One of the hardest things for an independent developer to find when starting out is music. It's not difficult finding royalty free or Creative Commons licensed music for your games, but it is difficult finding music that has a decent quality and that "fits" your game. You can spend literally days searching through the public domain sites and never find anything that captures your attention and hope that you eventually find your diamond in the rough, or you can just give up and go hire someone (or just go visit Incompetech.com like everyone else).
However, before you decide, what if I told you there was another option? It’s called procedural generation, and you'd be surprised just how good music made this way can sound!
Procedural generation is not something new and games have been using it for a long time to generate worlds, randomise item drops, or create unique characters, but it’s very rarely used for music. This is because the human ear is trained from a very early age to accept certain structures, harmonies and frequencies as "musical" and trying to get a machine to choose which of these things is going to be musical to the ear is a difficult task.
But music is, at its heart, a mathematical thing, with scales and harmony having a defined and documented mathematical base… and being mathematical means that it can be programmed too! You can set certain start conditions within a program and have it generate a musical piece based on those conditions. Things like instrument, tempo, base scale, structure, etc... can now all be set as "seeds" for the random generator and a complete musical piece created from that. Obviously, how it sounds will vary greatly as there are a vast number of algorithms out there that can be used and an infinite number of variations (as well as programing skills!) on them. But some can give exceptional results with a bit of practice and learning, and below I've listed some of the best or most interesting generators that I’ve found.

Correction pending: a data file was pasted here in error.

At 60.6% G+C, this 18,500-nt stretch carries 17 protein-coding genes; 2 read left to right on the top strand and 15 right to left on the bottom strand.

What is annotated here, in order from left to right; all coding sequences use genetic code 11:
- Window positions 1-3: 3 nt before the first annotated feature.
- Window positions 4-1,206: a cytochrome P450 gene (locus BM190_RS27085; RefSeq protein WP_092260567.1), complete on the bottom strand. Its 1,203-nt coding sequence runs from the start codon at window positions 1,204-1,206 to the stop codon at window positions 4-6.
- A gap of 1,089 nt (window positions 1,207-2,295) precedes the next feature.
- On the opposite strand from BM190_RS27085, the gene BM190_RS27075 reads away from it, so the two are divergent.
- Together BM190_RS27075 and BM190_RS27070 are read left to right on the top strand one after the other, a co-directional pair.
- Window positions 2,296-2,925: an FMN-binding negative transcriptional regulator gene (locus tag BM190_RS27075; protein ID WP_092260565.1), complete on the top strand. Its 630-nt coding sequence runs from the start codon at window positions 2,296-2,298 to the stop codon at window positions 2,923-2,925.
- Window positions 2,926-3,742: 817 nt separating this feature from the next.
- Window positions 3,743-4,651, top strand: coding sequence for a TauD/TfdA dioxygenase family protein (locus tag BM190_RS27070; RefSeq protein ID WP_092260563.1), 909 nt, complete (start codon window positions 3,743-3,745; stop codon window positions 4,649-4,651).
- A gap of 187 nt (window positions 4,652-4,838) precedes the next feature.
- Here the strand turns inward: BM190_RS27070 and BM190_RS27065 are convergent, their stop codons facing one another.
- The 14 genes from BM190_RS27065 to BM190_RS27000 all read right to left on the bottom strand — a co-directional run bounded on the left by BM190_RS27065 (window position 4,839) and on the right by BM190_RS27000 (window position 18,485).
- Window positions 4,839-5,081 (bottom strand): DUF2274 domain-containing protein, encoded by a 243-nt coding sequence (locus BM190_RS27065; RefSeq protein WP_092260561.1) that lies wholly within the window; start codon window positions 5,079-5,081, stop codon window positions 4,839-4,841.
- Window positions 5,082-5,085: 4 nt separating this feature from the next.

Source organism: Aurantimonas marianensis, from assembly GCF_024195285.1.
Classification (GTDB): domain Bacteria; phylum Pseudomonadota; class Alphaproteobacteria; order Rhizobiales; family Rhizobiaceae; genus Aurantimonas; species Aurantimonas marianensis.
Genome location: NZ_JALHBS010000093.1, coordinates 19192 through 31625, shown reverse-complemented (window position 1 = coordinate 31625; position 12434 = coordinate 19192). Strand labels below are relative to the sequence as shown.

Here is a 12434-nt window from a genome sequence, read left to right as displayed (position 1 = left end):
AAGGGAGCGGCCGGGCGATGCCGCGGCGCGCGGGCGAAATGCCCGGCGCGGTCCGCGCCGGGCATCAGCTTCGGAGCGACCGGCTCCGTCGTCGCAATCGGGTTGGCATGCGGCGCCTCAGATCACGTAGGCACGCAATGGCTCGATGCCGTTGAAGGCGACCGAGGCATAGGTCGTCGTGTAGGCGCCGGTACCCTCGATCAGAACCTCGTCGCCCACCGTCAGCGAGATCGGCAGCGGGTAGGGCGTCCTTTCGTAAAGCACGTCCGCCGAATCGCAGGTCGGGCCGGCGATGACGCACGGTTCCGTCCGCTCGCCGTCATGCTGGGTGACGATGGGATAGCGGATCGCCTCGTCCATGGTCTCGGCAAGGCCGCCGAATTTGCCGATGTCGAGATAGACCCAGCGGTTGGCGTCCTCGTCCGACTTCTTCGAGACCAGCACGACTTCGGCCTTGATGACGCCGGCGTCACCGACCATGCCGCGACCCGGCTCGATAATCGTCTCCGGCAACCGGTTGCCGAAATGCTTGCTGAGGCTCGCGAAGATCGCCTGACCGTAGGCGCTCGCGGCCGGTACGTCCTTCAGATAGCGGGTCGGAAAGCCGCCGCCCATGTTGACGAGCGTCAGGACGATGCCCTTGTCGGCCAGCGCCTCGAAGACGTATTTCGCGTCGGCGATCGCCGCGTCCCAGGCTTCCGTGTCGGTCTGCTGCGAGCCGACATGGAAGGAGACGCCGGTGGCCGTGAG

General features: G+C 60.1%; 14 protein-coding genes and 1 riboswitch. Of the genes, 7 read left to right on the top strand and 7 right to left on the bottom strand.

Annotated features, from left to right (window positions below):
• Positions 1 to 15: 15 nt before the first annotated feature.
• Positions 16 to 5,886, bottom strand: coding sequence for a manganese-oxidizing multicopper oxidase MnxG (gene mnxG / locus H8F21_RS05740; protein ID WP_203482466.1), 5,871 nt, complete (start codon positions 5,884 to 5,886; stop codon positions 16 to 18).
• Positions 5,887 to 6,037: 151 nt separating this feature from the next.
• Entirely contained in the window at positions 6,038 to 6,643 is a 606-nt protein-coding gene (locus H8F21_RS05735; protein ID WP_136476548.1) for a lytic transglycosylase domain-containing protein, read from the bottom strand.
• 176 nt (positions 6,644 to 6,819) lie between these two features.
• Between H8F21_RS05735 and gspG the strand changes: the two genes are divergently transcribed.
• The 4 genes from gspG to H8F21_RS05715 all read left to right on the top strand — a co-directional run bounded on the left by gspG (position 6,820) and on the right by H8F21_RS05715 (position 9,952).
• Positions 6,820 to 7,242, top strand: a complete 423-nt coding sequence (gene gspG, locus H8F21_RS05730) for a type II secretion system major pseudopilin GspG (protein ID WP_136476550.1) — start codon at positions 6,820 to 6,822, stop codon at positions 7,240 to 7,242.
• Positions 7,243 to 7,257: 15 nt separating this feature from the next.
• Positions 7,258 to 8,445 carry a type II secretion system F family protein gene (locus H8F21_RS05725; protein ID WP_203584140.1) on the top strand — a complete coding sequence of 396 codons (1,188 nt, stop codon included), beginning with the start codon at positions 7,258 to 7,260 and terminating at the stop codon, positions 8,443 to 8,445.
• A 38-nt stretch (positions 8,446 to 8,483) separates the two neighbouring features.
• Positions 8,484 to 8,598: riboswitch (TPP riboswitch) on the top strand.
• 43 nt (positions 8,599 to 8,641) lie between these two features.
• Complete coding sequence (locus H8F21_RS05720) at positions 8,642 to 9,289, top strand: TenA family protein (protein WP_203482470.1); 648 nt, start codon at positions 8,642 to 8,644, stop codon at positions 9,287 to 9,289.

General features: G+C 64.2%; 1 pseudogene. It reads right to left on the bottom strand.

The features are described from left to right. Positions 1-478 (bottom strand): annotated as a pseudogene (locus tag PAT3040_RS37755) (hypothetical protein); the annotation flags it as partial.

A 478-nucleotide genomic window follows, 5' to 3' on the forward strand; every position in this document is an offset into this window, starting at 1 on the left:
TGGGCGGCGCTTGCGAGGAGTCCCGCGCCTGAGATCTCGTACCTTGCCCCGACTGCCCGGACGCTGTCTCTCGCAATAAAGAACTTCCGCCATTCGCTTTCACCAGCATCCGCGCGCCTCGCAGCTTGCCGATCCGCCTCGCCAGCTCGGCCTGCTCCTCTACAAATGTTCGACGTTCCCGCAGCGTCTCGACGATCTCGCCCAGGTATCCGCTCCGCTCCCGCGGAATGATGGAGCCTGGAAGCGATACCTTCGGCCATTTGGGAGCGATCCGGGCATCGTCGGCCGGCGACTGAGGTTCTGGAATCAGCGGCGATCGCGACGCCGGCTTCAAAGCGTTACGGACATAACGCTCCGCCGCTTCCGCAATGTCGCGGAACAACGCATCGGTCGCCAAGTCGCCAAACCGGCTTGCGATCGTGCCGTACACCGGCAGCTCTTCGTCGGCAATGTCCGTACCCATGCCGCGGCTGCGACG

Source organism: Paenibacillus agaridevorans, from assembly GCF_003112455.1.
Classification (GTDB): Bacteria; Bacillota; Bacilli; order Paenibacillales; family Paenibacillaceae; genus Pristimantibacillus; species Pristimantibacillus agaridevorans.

I should point out here that there are remarkably few generators of this type actually available currently - which is a bit of a shame I think - and one of the ones on this list can no longer even be bought, but I've included it because the free version is still pretty fun to play with. Procedural generation of game content has become commonplace and we see it being used in a lot of games, but that content doesn't usually apply to the music (with the grand exception being No Mans Sky). I hope that we'll see a resurgence of interest in this idea, because I think it's still got potential...
Also note that most of these programs only export as a midi file, which may put you off. However there are many tools available for converting midi into mp3 - as this Google search shows - although one of my favourites is the fantastic GXSCC and its Famicom retro sounds!